Post Transplant Care

Your Stay in Stony Brook University Hospital

 During your stay at Stony Brook University Hospital our goal is to keep you as comfortable as possible while providing world class quality care.  After your surgery you will be given a private room where you will be monitored very closely for the first few days.  The day of surgery you will be on bed rest and will not be allowed to eat or drink anything.  On the morning after surgery you will be encouraged to get out of bed and slowly start walking.  You will be given a clear liquid diet the day after surgery and we will advance your diet as tolerated.  Since it is extremely important that we monitor your fluid status you will have a special IV in your neck and a tube inserted into your bladder, called a foley catheter, which will allow us to monitor how much urine you are producing.  The IV will be removed the day of discharge and the catheter will be removed the day before you are discharged.  You will have a surgical incision on either your right or left lower abdomen which will have surgical staples.  As with any surgery there will be pain associated with a kidney transplant.  We have a dedicated pain service team at Stony Brook University Hospital who will work closely with you to control your pain and make you as comfortable as possible.  The average hospital stay is anywhere from 5-7 days.  Upon discharge you will be given instructions regarding your care at home and medications that will need to be taken.  We will make every effort to make this transition as easy as possible.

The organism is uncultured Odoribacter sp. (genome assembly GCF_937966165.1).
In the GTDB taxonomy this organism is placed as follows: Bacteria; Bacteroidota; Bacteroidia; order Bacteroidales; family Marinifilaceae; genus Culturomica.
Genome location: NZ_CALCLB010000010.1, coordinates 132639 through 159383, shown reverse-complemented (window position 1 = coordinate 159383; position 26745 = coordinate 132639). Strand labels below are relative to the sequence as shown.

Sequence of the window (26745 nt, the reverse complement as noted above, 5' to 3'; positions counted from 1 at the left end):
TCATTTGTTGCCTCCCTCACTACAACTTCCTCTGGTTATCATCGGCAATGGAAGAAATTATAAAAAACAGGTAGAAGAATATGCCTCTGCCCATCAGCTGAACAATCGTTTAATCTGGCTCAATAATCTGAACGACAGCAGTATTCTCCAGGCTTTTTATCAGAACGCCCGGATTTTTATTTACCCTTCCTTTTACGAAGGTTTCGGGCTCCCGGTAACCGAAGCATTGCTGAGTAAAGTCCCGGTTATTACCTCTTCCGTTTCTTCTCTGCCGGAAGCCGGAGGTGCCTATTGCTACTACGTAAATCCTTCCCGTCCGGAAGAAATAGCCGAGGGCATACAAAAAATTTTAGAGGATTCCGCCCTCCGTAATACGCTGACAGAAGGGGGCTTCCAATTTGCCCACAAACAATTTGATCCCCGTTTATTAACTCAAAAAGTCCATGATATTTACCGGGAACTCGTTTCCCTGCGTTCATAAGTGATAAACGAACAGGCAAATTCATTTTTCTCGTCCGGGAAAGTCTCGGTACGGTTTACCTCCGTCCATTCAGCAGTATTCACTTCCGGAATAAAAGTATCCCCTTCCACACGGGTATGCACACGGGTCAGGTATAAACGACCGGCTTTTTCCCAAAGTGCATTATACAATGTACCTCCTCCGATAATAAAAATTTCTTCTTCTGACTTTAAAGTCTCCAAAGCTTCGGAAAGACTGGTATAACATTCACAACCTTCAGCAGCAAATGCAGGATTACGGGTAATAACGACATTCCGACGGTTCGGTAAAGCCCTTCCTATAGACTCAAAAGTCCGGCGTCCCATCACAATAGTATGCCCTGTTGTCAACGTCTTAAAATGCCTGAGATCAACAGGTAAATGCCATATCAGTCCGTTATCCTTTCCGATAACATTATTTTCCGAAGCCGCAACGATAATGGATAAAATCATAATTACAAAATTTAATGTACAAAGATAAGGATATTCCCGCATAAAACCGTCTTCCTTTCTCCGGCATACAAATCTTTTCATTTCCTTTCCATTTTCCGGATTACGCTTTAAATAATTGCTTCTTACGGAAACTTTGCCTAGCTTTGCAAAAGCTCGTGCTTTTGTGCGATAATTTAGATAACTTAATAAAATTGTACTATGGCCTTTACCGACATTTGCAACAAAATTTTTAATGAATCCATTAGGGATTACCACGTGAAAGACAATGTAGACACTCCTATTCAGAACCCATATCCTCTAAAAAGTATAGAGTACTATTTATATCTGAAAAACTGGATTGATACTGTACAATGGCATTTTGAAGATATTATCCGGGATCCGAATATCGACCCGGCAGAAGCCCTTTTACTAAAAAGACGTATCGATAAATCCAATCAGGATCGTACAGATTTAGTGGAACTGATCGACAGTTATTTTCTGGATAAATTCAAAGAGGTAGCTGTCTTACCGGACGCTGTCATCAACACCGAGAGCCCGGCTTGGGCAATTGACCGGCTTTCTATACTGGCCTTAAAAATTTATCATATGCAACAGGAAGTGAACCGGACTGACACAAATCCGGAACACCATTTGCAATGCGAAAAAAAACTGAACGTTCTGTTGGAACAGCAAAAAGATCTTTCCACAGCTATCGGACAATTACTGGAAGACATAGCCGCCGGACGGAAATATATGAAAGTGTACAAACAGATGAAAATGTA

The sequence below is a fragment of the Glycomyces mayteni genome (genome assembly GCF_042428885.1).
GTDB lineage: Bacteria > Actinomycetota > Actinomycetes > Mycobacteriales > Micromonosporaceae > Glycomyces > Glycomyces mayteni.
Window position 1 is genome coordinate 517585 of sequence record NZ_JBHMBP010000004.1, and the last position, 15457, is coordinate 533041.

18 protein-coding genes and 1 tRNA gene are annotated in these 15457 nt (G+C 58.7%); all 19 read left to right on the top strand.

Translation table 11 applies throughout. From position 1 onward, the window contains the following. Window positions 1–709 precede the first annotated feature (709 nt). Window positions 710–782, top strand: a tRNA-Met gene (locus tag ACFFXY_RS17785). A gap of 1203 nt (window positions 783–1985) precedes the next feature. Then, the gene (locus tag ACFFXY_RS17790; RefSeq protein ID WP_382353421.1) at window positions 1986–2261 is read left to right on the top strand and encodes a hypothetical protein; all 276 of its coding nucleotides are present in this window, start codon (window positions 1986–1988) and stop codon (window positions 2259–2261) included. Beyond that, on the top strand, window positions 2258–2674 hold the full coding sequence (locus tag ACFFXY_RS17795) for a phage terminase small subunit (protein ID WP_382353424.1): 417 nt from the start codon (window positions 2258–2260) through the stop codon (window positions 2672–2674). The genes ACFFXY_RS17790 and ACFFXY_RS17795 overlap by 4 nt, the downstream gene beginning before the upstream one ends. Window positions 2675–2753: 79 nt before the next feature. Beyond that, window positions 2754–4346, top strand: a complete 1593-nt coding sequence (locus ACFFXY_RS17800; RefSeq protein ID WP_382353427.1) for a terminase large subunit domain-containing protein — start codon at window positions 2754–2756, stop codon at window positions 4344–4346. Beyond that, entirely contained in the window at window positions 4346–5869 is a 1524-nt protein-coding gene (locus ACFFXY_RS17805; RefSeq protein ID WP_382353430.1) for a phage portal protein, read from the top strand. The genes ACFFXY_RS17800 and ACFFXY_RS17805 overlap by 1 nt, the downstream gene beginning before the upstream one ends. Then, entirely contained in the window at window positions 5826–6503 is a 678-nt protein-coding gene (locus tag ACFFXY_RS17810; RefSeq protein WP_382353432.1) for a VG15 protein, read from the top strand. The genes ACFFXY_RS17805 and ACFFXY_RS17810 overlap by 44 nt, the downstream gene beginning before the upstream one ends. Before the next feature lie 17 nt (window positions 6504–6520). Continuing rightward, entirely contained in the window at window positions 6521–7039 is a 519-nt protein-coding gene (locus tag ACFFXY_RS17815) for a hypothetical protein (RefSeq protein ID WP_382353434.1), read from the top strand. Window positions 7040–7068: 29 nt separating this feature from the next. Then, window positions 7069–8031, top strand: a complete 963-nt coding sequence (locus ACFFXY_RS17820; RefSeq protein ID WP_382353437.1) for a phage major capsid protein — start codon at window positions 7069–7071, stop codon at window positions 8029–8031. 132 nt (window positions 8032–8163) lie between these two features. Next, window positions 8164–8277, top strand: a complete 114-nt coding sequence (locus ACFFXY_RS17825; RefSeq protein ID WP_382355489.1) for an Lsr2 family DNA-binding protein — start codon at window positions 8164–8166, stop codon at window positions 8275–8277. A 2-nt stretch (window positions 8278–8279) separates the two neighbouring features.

Out Patient Post Transplant Care

Once you leave Stony Brook University Hospital, a part of Stony Brook Medicine, after your transplant, you will need lifelong immunosuppressive medication to prevent rejection of your kidney and thus you will need long term regular follow up labs and visits.  Since the liklihood for significant complications are highest in the early post transplant period, you will be followed in Transplant Clinic 2-3 times a week for several weeks until we are sure your condidtion is stable and transplant function is good.  Your lab testing and visits will gradually decrease in frequency if you are doing well.  Strict compliance  with taking all of your immunosuppressive and other medications is crucial to long term success with good kidney fucntion.  In addition to preventing rejection and infection, other longterm medical issues including blood pressure control, diabetes, high cholesterol, bone disease, anemia, preventative cancer screening are important.  When feasable, our goal is to coordinate long term transplant and medical care with your own primary nephrologist, with periodic visits to SBUMC Transplant Services.  Please arrange for copies of any medical testing or procedures done elsewhere to be sent to Transplant Services here so we can continue to monitor your success.



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Last updated by dawn.francisquini on November 09, 2012

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